Year of Award


Document Type


Degree Type

Doctor of Philosophy (PhD)

Degree Name

Clinical Psychology

Department or School/College

Department of Psychology

Committee Chair

Christine Fiore

Commitee Members

Bryan Cochran, Lucian Conway, Allen Szalda-Petree, Jacqueline Brown, Elizabeth Hubble


College Students, Just World Belief, Sexual Violence, Trauma, Women


University of Montana


The foundational expectations for good things to happen to good people, while bad things happen to bad people, is referred to as the belief in a just world (BJW) hypothesis (Lerner, 1980; 1966). The understanding is that BJW is a deep-rooted belief that when challenged with injustice, an individual implements strategies in order to protect this core belief from shattering (Lerner, 1980). BJW has long explained victim blaming (Hayes, Lorenz, & Bell, 2013; Jones & Aronson, 1973) and a positive relationship with psychological protection for injustice to self (L Bègue & Bastounis, 2003; Lerner & Simmons, 1966; Sutton & Douglas, 205). BJW is clinically used to support recovery for victims of trauma by helping to make sense of their core beliefs about themselves, others, and the world that were influenced by trauma. In Cognitive Processing Therapy (CPT) the aim is to develop a moderate BJW in hopes for lower self-blame and improved psychosocial functioning (Resick, Monson, & Chard, 2016). In some situations blaming the self has been seen as a possible protection factor for injustice for self, although self-blame for sexual violence is correlated with poorer psychological functioning (Peter-hagene & Ullman, 2015; C. M. Reich et al., 2015). The focus for this paper is to explore the role of managing BJW (i.e., self-blame) for victims when they experience the injustice of sexual violence as university students. The cognitive understanding of "why me" could offer a significant contribution to these developments and provide discussion about the injustice of sexual violence (Furnham, 2003). Participants were 115 university college cisgender women and non-binary students who have experienced sexual violence in the past year, since being at UM, or since turning 18 and completed an online cross-sectional survey. Analysis focused on the pattern of relationship between BJW with trauma symptoms and the conditional indirect effect (moderated-mediation) of BJW management factors within the relationship path of sexual violence, BJW, and trauma symptoms. Results found a linear relationship between BJW-self and trauma symptoms, which was consistent with the BJW literature. BJW-S was found to fully mediate the relationship between sexual violence and trauma symptoms. Self-blame and crime recognition did not moderate this mediated relationship, although there was a significant moderating effect between not disclosing the sexual violence and receiving negative social support for the non-mediated relationship between sexual violence and trauma symptoms. Strengths, limitations, and future directions are discussed.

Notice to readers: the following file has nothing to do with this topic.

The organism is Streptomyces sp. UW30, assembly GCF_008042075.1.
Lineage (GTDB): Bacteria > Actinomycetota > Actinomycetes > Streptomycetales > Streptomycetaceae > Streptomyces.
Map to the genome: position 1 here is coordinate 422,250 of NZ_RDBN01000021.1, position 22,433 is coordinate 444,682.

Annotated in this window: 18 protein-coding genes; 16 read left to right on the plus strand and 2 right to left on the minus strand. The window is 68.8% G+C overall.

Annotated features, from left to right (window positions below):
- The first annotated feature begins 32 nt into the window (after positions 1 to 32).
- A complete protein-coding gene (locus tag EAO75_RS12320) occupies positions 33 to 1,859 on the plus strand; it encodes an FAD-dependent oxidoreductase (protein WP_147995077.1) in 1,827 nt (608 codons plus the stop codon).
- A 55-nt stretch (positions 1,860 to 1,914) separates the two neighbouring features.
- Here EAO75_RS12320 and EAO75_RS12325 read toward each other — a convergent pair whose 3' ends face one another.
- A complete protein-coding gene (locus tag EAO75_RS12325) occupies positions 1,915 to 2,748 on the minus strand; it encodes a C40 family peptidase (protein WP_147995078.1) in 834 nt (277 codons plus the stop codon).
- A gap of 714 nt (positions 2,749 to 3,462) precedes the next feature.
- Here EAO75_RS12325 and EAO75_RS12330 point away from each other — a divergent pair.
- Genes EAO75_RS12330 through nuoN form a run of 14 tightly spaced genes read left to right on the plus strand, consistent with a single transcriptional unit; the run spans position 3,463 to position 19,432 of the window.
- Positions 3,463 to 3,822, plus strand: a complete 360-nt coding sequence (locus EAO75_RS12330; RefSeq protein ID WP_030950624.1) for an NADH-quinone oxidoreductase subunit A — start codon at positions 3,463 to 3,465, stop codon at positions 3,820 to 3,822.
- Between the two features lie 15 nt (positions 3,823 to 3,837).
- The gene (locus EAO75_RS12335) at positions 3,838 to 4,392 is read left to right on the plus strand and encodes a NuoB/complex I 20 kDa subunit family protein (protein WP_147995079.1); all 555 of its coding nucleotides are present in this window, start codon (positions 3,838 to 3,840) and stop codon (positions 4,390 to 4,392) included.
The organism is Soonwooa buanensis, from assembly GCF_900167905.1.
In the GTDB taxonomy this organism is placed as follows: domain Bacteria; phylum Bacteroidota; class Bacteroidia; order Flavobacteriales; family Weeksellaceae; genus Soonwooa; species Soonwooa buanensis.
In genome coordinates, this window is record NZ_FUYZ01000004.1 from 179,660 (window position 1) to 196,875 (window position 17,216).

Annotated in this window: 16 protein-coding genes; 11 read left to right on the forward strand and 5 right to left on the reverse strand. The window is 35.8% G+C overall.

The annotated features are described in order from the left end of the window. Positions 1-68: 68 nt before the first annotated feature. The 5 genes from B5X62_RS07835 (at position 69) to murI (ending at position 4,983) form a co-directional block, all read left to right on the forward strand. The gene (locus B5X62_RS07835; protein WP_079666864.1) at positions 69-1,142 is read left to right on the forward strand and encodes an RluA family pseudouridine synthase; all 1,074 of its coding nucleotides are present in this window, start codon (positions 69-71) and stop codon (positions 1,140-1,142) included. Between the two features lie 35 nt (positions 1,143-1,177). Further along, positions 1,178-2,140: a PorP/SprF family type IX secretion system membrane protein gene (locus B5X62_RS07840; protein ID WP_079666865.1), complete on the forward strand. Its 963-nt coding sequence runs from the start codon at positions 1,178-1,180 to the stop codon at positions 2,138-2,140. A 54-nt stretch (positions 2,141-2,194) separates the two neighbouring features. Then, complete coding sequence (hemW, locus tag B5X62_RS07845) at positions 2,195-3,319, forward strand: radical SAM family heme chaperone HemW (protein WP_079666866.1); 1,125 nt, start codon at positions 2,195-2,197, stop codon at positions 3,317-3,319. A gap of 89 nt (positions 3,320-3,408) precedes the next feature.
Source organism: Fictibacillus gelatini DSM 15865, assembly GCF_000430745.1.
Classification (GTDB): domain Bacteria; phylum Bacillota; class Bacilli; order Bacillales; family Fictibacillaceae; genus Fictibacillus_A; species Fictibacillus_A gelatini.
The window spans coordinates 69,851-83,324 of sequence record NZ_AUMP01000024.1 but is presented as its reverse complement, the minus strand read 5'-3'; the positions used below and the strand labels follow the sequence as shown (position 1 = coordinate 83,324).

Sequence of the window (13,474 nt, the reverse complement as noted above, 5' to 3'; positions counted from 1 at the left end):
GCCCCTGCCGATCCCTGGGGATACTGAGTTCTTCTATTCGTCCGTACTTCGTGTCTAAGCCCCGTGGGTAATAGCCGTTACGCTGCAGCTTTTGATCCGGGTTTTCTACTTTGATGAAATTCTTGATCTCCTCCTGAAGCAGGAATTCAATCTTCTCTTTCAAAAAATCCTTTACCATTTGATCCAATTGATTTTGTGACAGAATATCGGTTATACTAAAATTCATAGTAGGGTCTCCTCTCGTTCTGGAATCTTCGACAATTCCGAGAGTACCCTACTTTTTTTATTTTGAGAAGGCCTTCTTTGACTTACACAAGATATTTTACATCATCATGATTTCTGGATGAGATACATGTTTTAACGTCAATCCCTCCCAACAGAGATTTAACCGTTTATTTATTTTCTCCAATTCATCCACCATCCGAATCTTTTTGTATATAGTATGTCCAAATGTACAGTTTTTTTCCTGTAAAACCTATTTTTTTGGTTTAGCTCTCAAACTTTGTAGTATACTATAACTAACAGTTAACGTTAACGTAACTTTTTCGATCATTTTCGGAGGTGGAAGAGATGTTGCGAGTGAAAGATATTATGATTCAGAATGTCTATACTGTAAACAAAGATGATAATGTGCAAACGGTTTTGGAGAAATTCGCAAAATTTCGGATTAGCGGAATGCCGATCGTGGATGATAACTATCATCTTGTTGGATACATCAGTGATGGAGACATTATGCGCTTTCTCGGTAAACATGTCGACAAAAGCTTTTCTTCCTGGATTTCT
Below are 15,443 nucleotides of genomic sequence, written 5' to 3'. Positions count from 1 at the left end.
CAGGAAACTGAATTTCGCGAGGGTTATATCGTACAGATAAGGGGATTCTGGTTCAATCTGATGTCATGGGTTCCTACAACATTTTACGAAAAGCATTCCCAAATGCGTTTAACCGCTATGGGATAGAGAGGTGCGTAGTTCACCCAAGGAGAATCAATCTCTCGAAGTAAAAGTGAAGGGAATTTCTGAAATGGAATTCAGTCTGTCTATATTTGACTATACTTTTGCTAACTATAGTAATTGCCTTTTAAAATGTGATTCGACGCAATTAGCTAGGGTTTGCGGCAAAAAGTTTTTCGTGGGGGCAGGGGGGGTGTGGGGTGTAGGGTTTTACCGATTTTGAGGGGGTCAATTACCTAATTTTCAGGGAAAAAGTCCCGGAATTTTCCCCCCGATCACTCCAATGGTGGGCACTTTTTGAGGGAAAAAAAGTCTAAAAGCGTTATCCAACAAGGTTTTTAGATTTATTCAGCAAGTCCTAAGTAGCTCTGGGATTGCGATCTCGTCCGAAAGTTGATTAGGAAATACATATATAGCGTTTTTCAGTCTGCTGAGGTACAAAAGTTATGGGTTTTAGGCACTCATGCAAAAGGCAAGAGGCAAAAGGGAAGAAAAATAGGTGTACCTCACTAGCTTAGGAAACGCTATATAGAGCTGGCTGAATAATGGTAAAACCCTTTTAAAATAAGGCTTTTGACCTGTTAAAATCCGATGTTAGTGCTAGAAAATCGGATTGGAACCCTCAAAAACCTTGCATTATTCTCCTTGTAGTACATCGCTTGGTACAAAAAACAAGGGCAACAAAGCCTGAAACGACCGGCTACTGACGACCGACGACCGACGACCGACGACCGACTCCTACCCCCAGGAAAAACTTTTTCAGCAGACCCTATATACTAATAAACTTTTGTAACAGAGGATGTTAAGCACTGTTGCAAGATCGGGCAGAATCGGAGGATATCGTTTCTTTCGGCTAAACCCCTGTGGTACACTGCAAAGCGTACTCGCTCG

© Copyright 2019 Lindsey Chatfield Grove